My knowledge of what the band was up until that point was limited. My first introduction to it was as a pre-schooler, when my dad turned up to collect me one day with Dee in tow. It was the first time they’d met in person in years, and they talked for hours until my dad realised it was time to go get me, and invited Dee to come along. My dad at that point had started to look like a fairly normal dad. He wore baseball caps just about everywhere and had said goodbye to his mullet when I was an infant. But Dee still looked like Dee. And when this huge guy dressed in all black with waist-length peroxide blonde hair turned up to my pre-k at pick up time, I was far from the only person to look a little confused.

Spurred by their meeting, my dad decided it was finally time to show me what he used to do for a living, so he showed me a music video of theirs. Which one, you ask? No, not “We’re Not Gonna Take It” or “I Wanna Rock”, but instead the video for “Be Chrool to Your Scuel” featuring Alice Cooper. The video had been banned by MTV and VH1 when it first came out because of its violent and graphic nature… And my dad decided that should be my introduction to his band. I was 3 or 4. I still wonder to this day how and why my mother let him play that for me. It didn’t scare me, though. It didn’t even impress me. When my dad asked me what I thought, I apparently said, “You look stupid, daddy.” When he told me that that’s how he paid for my preschool, I said, “But I hate school, daddy.” (NB: I have no recollection of this conversation, but my dad has recounted it to most people he knows.)

After their Korean tour, things really started to kick off. I started attending sleep away camp in the summer, and would receive packages every week filled with tour posters and backstage credentials from festivals, mainly around Europe, with Twisted Sister’s name in the headlining spot. But it wasn’t until a few years later when I actually started going to these huge festivals with them that I understood the extent of the fanaticism that their fans showed. After the first time I saw them play in London, I was absolutely gobsmacked. “They treat you like Elvis, daddy!” I kept saying. I couldn’t wrap my head around it. Here was this guy who put me in time out and yelled at me if I didn’t do my homework and bugged me to eat something besides junk food, and yet thousands of people were losing their minds over him and the band. They thought he was cool.

And then when I was 15, I got to tour with them full time. I became a de-facto member of the crew; learning to re-string and tune guitars and how to set up the stage. I gaff-taped the setlists to the floor next to the mics, I ran out with a back-up guitar for my dad or Eddie when they broke strings, I passed time with the guys during layovers by playing Obscure Rock Trivia to see who knew the most random shit about Queen (I did pretty well). Not to sound overly cheesy – because they would massively take the piss if I got overly cheesy – but they became family. Being on tour with them was like having 10 dads… Who were all equally as keen to break the legs of any guy who came near me. Fun fact: at my dad’s birthday party one year, they all teamed up to physically throw my then-boyfriend out of the restaurant and lock him out. For absolutely no reason. So it was also just as embarrassing as you’d imagine having 10 dads would be.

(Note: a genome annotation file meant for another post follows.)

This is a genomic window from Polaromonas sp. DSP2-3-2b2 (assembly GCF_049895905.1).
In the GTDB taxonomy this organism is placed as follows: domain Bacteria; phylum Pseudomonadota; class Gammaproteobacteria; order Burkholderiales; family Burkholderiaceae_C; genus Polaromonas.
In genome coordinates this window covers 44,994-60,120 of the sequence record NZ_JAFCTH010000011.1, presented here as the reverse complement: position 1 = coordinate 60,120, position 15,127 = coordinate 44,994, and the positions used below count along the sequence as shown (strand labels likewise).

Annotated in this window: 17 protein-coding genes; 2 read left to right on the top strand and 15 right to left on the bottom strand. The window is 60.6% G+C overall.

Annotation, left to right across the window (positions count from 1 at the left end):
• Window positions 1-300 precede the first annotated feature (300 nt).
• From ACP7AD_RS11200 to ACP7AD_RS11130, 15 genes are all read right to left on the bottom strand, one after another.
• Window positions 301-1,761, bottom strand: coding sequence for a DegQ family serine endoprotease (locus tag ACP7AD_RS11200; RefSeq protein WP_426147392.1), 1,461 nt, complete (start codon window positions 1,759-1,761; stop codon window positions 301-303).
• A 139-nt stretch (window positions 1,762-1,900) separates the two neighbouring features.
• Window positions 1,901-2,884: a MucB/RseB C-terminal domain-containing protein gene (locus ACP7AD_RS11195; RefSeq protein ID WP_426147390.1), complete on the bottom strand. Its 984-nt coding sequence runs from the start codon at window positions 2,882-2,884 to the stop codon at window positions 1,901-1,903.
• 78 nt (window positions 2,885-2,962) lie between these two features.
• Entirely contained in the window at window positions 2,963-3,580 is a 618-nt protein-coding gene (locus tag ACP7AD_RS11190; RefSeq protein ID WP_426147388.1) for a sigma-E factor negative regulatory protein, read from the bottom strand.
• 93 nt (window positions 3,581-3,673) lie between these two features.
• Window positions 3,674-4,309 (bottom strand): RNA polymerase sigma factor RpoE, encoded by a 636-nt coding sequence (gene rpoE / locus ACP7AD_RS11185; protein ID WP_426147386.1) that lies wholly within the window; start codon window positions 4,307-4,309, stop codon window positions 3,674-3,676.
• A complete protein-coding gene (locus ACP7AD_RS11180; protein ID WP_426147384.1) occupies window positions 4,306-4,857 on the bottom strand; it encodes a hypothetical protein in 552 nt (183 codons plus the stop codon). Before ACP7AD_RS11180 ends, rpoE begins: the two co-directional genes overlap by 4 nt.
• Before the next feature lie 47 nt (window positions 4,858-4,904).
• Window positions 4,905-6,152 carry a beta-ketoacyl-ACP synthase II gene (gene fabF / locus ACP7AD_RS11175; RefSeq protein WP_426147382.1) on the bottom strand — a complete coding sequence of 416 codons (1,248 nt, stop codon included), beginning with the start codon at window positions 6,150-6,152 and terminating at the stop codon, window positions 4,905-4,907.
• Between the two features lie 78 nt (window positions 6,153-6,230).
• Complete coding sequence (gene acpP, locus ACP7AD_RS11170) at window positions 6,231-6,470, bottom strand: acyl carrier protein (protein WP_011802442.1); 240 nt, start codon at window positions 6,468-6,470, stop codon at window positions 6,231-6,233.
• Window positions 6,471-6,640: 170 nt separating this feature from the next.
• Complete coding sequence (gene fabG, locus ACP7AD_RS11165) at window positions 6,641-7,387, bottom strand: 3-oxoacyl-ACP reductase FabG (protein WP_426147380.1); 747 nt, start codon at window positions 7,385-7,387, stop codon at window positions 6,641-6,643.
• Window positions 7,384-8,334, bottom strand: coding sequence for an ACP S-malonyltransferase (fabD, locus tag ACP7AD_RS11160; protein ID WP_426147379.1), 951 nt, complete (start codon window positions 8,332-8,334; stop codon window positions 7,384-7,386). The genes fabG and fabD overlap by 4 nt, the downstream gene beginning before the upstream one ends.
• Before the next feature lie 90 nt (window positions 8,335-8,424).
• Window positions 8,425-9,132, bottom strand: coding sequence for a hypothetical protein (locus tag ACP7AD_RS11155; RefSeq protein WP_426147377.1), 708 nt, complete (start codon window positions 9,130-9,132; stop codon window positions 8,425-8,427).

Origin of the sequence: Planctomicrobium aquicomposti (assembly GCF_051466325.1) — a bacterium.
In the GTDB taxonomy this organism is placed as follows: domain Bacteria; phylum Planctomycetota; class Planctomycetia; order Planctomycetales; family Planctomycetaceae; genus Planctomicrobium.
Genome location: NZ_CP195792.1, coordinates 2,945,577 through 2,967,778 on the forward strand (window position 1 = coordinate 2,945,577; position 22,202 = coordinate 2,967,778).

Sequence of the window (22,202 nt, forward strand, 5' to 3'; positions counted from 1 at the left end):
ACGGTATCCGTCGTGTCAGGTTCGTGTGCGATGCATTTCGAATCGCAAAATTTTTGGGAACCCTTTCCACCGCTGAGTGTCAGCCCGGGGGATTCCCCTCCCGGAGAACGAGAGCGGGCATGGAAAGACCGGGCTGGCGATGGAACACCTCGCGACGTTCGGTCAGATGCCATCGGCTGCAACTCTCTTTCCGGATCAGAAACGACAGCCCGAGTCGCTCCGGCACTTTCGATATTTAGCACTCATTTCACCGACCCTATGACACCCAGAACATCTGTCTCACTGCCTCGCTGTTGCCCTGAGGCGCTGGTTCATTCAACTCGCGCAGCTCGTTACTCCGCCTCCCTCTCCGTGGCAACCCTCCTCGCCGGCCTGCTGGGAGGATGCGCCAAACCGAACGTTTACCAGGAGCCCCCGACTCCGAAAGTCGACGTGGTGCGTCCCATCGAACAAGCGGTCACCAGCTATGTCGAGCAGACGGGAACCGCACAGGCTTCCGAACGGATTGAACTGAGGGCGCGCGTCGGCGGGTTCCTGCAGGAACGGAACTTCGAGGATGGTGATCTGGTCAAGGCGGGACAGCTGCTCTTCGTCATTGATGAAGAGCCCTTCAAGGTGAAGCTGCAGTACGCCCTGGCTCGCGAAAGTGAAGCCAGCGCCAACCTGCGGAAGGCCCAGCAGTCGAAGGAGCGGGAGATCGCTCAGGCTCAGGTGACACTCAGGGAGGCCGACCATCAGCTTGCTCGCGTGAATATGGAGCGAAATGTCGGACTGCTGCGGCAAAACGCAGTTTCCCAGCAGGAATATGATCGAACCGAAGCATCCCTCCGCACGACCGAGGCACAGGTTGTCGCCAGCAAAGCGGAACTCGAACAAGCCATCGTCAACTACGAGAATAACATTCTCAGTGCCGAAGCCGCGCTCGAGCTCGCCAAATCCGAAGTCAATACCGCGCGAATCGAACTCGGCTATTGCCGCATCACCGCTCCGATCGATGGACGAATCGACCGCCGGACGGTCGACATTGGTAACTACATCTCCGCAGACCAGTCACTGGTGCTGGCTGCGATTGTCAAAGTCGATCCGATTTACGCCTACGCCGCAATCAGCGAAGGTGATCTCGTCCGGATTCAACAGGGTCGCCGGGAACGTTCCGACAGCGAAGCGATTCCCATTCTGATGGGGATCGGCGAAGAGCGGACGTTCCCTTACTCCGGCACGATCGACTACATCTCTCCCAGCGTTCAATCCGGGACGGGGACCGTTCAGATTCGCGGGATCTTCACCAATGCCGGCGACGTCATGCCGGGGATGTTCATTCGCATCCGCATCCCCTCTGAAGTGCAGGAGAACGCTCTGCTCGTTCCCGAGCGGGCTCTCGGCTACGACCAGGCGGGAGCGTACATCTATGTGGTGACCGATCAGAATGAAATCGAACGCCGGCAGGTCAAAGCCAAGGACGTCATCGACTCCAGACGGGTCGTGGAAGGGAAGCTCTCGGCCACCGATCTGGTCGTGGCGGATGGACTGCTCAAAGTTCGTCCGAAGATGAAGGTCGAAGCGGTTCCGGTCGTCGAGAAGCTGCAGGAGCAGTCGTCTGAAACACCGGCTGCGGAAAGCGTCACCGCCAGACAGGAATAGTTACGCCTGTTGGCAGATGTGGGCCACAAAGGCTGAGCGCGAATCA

Of course we all knew that this was going to come to an end sooner or later. They’re not exactly getting any younger (sorry, guys) and they spend an awful lot of time laughing at bands who cling on until their death rattle – my dad’s favourite joke to make about the Rolling Stones is that they’re so old that their fans won’t clap at their shows because they’re afraid the lights will go on in the arena. And having the last tour this year does seem to bring things to a natural end. The band celebrates their 40th anniversary this year, so it would give them a nice round number of years of existence. But, perhaps more notably, they are now a man down. A.J. passing away last year changed everything. They were already discussing ending things in 2016 before he tragically died of a heart attack last March, but his passing solidified the idea.

Twisted Sister is not Twisted Sister without all five of them. It doesn’t make sense. It doesn’t sound the same. Mike Portnoy does an amazing job of drumming for the band, in all fairness. He is a truly great musician and a great guy and he fits right in with the band, making as many dumb jokes as the rest of them do, and it is so wonderful to have someone as talented as him able to see the band through their final tour. But going on in the long run without A.J. just couldn’t happen. Now is the right time for things to come to an end.

And so here we are. I’m sitting in my hotel room in Lund, Sweden writing this as we look towards the beginning of the end. In two days’ time, the band will kick off this last run of dates by playing Sweden Rock, and I cannot quite believe this is the last time we’ll all be in Sweden together after the amount of shows they’ve played here. There are no metal fans on this earth quite like Scandinavian metal fans, and they have shown the band an awful lot of love over the years. Friday night will be special. And then we go on to some of the biggest festivals heavy metal has to offer; Hellfest, Graspop, Bang Your Head, Wacken Open Air, Rock Fest, Bloodstock, and then some. We’re going on one last trip to the great Rock ‘n’ Roll Circus, and I’ll be blogging my way through the whole thing. This is going to be one hell of a summer.

Aaaaaaand begin.